Icahn’s track record of driving shareholder value is mixed, but there is evidence that at least some of the targets of his activism have seen their stock prices climb after he becomes involved. (After years of agitating for change at Motorola, he scored a huge win when Google bought the phone-maker for $12.5 billion.) This is the so-called “Icahn lift,” as 60 Minutes memorably described it in a 2008 profile of the billionaire. In the interview, Icahn succinctly conveyed why he’s developed such a fearsome reputation among the targets of his agitation. “They know my nature,” Icahn told Lesley Stahl. “They know I’m not going away, that I’m an obsessive guy, and I’m coming in here and there’s no way I’m leaving until they do something.”

(More: Chesapeake Energy, CEO Aubrey McClendon Face SEC Probe)

Icahn could help bring about much-needed corporate governance reforms at Chesapeake. In his letter to Chesapeake’s board, the pugnacious Icahn pulls no punches, accusing the board of failing “in a dramatic fashion” to oversee the company’s management. “Rather than act as a source of stability and provide assurance to shareholders, this board has led the company through a highly publicized spate of corporate governance breakdowns while amassing an astounding $16 billion funding gap, which we believe has contributed to the share price decline of over 55% from the 52-week high,” Icahn wrote.

Chesapeake’s board has faced increasing criticism for its oversight of McClendon’s financial dealings, and Icahn and the CEO are said to have a frosty relationship. In recent weeks, a series of revelations have emerged, including that McClendon ran a secret $200 million hedge fund that traded natural gas at the same time he was privy to potentially market-moving information in his role as CEO of the natural gas giant. He also received over $1 billion in undisclosed personal loans over the last three years, secured by his stake in Chesapeake’s oil and gas wells. Both the Internal Revenue Service and the Securities and Exchange Commission have begun preliminary probes into the company. In response, Chesapeake’s board stripped McClendon of his role as chairman, and curtailed the CEO’s controversial well-stake compensation plan. But that doesn’t go far enough, according to Icahn, who wants shareholders to have a voice in naming the new board chairman.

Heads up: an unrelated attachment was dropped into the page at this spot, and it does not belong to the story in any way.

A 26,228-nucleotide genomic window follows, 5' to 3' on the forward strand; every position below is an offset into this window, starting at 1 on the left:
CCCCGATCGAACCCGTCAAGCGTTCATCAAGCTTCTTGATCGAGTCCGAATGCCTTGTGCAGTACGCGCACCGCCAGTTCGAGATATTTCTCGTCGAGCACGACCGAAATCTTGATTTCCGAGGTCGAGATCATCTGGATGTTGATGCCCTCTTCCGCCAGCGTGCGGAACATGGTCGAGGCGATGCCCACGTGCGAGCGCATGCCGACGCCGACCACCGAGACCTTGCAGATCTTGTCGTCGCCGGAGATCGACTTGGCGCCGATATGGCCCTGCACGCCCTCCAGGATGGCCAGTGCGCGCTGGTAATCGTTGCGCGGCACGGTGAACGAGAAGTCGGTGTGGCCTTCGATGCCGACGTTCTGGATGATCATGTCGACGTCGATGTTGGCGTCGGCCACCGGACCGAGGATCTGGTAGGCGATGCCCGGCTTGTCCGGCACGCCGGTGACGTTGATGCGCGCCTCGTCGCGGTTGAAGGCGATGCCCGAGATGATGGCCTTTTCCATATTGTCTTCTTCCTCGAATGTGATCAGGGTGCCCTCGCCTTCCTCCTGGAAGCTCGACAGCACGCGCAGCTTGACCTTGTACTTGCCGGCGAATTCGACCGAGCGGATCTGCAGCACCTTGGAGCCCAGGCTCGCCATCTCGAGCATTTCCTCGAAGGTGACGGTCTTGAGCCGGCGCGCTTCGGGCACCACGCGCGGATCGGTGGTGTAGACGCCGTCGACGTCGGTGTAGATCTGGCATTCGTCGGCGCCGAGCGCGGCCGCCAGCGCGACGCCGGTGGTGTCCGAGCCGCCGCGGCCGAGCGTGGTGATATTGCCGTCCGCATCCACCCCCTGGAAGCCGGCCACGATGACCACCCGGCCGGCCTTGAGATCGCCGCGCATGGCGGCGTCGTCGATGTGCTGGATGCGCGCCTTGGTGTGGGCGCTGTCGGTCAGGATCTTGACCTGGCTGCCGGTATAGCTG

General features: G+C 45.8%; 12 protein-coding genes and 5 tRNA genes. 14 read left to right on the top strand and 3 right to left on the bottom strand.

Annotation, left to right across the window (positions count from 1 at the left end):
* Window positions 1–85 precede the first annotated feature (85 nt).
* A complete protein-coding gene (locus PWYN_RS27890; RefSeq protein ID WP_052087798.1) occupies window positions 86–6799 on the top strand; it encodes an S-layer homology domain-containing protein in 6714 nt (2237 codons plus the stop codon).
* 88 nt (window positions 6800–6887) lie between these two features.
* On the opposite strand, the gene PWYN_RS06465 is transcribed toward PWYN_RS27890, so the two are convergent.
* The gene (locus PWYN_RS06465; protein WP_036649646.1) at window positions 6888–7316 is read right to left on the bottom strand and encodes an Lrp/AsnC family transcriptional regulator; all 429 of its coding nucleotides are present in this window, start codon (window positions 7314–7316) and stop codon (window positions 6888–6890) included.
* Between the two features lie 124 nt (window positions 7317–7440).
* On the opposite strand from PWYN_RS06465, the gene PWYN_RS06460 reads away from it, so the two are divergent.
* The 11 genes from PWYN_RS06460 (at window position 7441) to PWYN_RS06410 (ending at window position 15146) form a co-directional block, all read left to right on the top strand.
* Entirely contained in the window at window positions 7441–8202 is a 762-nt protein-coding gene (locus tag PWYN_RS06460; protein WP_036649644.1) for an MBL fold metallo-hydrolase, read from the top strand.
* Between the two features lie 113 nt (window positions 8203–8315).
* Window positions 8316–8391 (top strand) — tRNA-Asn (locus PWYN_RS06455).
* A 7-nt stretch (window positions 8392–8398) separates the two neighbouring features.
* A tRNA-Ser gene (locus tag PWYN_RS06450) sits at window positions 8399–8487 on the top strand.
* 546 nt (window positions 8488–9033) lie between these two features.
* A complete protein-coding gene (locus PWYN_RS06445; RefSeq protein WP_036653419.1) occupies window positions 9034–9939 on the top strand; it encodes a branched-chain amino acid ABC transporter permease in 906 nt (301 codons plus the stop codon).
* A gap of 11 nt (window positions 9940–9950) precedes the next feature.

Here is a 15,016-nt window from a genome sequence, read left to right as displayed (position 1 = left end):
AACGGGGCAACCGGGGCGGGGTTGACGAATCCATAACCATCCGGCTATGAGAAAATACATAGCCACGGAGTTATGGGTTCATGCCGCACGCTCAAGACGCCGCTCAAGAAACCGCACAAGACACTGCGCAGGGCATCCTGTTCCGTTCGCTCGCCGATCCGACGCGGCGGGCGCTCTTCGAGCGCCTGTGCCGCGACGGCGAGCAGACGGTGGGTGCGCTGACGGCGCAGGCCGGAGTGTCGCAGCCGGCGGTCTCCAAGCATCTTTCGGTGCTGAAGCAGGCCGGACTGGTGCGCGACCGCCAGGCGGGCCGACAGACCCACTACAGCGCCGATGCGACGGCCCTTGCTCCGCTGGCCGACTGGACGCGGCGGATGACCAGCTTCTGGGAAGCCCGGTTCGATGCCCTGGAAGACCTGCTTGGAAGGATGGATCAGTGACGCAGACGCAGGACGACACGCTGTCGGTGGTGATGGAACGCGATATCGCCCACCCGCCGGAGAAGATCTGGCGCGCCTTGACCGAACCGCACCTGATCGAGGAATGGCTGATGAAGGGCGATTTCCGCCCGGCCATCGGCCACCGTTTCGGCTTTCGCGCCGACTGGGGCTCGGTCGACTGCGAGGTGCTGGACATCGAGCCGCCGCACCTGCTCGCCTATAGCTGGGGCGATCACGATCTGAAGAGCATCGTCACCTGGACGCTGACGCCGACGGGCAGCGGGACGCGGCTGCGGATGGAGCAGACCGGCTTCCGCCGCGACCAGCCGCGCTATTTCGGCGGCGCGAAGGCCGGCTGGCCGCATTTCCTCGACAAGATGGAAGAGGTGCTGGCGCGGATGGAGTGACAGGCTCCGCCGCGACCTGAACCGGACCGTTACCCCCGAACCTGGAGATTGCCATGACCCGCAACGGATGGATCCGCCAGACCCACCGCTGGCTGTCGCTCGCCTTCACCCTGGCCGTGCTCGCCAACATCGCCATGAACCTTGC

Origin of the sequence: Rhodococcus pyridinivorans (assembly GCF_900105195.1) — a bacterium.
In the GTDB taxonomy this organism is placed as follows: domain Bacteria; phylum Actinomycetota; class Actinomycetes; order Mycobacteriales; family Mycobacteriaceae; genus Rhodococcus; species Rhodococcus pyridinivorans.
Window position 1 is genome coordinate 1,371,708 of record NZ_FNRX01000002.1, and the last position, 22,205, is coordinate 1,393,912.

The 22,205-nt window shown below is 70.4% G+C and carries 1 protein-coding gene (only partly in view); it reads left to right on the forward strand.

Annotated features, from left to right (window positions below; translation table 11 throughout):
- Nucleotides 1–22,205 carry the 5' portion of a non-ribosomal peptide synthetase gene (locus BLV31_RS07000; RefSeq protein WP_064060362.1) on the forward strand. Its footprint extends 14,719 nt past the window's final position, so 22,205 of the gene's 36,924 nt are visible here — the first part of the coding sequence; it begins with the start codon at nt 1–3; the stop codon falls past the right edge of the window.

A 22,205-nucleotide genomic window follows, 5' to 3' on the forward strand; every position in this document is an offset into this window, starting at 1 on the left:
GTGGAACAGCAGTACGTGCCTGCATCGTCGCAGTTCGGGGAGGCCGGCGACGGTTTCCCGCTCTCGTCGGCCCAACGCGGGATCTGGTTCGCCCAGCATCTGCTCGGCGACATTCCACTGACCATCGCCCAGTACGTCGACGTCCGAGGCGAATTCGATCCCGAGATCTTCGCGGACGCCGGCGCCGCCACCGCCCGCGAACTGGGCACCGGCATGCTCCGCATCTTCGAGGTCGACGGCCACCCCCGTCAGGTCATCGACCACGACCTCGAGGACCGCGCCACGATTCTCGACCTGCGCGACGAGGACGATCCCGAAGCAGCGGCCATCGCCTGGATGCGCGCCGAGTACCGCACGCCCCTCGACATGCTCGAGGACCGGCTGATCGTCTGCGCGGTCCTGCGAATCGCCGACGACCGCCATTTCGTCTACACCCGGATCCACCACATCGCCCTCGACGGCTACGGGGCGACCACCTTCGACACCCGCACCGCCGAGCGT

While this is certainly a step in the right direction, appointing a new Chairman in the manner that Chesapeake is doing, does not exactly elevate corporate governance to the “gold standard” as the board would have shareholders believe, instead it is woefully inadequate in both process and substance. Having the current board select a new chairman without shareholder approval and without allowing for shareholder representation is akin to asking the fox, who has plundered the hen house, to choose another fox to assist it in standing guard over the remaining hens.

In response to Icahn’s letter, Chesapeake’s board issued a statement saying that it agrees that the company’s stock price is currently undervalued. But the board said that it wouldn’t address Icahn’s concerns until after it has named a new independent chairman. Given that Icahn specifically objects to the manner in which the board is selecting a new chairman, it’s hard to see how the company’s response will do much to mollify the activist investor. The dispute with Icahn, who has a reputation as a corporate brawler, could boil over at the annual meeting on June 8, at Chesapeake’s Oklahoma City headquarters.